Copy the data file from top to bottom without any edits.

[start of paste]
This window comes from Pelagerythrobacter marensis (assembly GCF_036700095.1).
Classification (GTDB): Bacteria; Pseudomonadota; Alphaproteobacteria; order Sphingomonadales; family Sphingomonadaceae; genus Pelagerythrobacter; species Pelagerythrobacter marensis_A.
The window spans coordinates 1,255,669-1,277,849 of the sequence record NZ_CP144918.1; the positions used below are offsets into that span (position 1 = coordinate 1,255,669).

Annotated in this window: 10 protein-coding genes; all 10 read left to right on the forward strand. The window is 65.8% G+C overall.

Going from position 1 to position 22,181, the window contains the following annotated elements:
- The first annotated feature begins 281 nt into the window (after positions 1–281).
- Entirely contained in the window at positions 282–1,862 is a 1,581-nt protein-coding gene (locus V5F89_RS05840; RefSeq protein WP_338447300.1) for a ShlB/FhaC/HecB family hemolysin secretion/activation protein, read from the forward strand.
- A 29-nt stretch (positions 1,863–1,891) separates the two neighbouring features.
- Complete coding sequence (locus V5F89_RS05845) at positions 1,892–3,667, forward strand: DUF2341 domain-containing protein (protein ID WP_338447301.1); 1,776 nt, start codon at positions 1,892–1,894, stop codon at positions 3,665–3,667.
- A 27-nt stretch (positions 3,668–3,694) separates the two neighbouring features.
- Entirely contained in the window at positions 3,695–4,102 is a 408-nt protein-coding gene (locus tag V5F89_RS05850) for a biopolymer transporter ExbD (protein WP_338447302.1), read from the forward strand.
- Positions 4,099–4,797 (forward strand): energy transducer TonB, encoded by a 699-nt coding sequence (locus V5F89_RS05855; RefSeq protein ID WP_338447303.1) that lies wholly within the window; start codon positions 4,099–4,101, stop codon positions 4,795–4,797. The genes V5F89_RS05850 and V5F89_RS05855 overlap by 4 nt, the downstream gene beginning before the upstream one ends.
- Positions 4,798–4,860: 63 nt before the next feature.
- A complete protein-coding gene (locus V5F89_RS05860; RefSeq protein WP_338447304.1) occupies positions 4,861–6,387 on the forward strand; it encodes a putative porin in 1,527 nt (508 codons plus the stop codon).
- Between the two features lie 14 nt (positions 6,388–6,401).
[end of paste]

This window comes from Pelagerythrobacter marensis (assembly GCF_036700095.1).
Classification (GTDB): Bacteria; Pseudomonadota; Alphaproteobacteria; order Sphingomonadales; family Sphingomonadaceae; genus Pelagerythrobacter; species Pelagerythrobacter marensis_A.
The window spans coordinates 1,255,669-1,277,849 of the sequence record NZ_CP144918.1; the positions used below are offsets into that span (position 1 = coordinate 1,255,669).

Annotated in this window: 10 protein-coding genes; all 10 read left to right on the forward strand. The window is 65.8% G+C overall.

Going from position 1 to position 22,181, the window contains the following annotated elements:
- The first annotated feature begins 281 nt into the window (after positions 1–281).
- Entirely contained in the window at positions 282–1,862 is a 1,581-nt protein-coding gene (locus V5F89_RS05840; RefSeq protein WP_338447300.1) for a ShlB/FhaC/HecB family hemolysin secretion/activation protein, read from the forward strand.
- A 29-nt stretch (positions 1,863–1,891) separates the two neighbouring features.
- Complete coding sequence (locus V5F89_RS05845) at positions 1,892–3,667, forward strand: DUF2341 domain-containing protein (protein ID WP_338447301.1); 1,776 nt, start codon at positions 1,892–1,894, stop codon at positions 3,665–3,667.
- A 27-nt stretch (positions 3,668–3,694) separates the two neighbouring features.
- Entirely contained in the window at positions 3,695–4,102 is a 408-nt protein-coding gene (locus tag V5F89_RS05850) for a biopolymer transporter ExbD (protein WP_338447302.1), read from the forward strand.
- Positions 4,099–4,797 (forward strand): energy transducer TonB, encoded by a 699-nt coding sequence (locus V5F89_RS05855; RefSeq protein ID WP_338447303.1) that lies wholly within the window; start codon positions 4,099–4,101, stop codon positions 4,795–4,797. The genes V5F89_RS05850 and V5F89_RS05855 overlap by 4 nt, the downstream gene beginning before the upstream one ends.
- Positions 4,798–4,860: 63 nt before the next feature.
- A complete protein-coding gene (locus V5F89_RS05860; RefSeq protein WP_338447304.1) occupies positions 4,861–6,387 on the forward strand; it encodes a putative porin in 1,527 nt (508 codons plus the stop codon).
- Between the two features lie 14 nt (positions 6,388–6,401).